You cannot walk into the Young Adult Fiction section of a bookstore these days and not be confronted with an endless and soulless supply of Twilight clones, Hunger Games knock-offs and Harry Potter replicas. Don’t even get me started on those racks full of CW shows disguised, just barely, as literature.
It’s entirely possible to forget that novels assembled with the time-tested building blocks — interesting characters, genuine emotions, relatable situations — are still capable of providing us with enormous pleasure. Even without the help of sparkling vampires.
Thankfully such pleasures are more than abundant in Brent Hartinger’s latest novel, The Elephant of Surprise. And by the time I closed the last page, I was smiling, uplifted and charmed by a novel that transported me completely to a time when love was strange and magical. Young love, as Hartinger’s novels effortlessly reminds, is about the purest kind there is.
Elephant, the fourth book in a series that began with Geography Club and includes The Order of the Poison Oak and the dual perspective novel Double Feature: Attack of the Soul-Sucking Brain Zombies/Bride of the Soul-Sucking Brain Zombies, continues the often funny and touching trials and tribulations of gay seventeen-year-old Russell Middlebrook.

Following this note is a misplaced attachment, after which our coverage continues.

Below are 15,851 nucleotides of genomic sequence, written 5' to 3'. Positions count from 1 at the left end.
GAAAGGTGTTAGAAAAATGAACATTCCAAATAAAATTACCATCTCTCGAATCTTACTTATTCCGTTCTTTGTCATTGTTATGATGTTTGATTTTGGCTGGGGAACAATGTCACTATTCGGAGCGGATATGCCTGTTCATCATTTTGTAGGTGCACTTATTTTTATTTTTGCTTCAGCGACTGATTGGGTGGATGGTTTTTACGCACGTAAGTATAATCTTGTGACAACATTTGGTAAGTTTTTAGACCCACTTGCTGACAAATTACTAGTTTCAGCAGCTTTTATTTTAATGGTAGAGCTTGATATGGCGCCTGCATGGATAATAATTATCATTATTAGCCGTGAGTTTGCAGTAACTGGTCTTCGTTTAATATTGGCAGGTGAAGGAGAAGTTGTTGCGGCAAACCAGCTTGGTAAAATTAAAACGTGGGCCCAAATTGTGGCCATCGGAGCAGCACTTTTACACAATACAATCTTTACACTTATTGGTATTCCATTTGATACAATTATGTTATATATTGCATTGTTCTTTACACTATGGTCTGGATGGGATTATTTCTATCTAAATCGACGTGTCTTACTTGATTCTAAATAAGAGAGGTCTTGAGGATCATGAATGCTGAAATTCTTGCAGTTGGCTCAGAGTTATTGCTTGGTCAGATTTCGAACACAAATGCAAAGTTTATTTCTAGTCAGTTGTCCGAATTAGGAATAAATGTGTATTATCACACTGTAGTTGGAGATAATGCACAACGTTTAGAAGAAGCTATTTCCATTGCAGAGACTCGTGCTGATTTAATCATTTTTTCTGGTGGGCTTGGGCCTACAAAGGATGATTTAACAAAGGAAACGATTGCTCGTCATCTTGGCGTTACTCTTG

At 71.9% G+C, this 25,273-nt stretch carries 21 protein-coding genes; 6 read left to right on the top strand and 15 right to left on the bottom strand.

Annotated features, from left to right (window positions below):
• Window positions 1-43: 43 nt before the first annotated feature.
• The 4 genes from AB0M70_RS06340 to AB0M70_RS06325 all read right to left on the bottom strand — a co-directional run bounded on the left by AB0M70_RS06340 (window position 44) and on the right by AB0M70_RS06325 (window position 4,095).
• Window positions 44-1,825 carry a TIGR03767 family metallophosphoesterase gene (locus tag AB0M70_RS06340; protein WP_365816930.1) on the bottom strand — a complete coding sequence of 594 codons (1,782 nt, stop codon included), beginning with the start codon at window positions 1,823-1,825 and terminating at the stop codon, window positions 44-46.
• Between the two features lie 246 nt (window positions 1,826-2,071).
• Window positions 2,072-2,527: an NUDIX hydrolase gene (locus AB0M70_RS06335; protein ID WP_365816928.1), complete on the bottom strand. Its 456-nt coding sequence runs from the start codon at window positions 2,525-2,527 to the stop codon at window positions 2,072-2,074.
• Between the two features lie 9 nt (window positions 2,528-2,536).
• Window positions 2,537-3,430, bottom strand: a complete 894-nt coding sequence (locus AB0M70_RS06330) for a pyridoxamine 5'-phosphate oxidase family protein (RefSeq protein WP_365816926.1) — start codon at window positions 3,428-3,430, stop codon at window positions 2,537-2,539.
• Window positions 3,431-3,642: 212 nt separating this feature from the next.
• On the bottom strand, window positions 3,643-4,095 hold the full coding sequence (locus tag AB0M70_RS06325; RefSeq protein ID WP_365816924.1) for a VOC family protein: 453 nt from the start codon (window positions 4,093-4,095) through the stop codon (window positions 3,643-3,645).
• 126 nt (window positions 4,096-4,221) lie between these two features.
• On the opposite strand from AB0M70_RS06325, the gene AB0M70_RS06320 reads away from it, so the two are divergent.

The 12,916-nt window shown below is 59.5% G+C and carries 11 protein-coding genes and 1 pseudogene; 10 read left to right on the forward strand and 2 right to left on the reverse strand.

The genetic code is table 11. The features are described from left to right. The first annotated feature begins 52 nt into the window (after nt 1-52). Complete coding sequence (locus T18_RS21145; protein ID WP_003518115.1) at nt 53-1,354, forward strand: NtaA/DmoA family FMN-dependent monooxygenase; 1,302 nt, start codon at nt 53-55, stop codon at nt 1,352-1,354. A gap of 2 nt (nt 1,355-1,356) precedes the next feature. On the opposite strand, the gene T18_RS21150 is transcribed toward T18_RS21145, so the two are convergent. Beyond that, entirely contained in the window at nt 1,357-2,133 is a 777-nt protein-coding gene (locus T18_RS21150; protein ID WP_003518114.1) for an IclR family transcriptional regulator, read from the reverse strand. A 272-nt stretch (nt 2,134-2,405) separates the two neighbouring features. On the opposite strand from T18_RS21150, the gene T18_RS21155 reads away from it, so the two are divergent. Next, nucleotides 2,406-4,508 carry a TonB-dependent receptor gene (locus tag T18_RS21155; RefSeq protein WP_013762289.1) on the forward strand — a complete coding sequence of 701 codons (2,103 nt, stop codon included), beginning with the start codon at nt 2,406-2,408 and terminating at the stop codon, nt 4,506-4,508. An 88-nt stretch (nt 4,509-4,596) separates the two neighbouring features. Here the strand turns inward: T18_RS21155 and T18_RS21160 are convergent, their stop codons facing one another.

You need not have read the previous three books to follow along, but there’s no reason to deny yourself the fun of reading them anyway.
Full disclosure: Hartinger, along with his partner Michael Jensen are former editors of AfterElton and were instrumental in my becoming a writer for the site. This, however, did not influence my review. Thank goodness it is a wonderful book or that would have made Twitter very, um, awkward.
The novel begins with Russel, still only a junior in high school, facing the realization that, because of the physical distance between them, his relationship with boyfriend Otto has downshifted from “great, odds-overcoming love” to the dreaded, chat-room based “friend zone”.
With his friends Min and Gunnar in complicated relationships of their own, Russel decides that romance is simply not worth the bother and declares himself “done with love” even as he’s gravitating towards ex-boyfriend Kevin (and hating himself for it).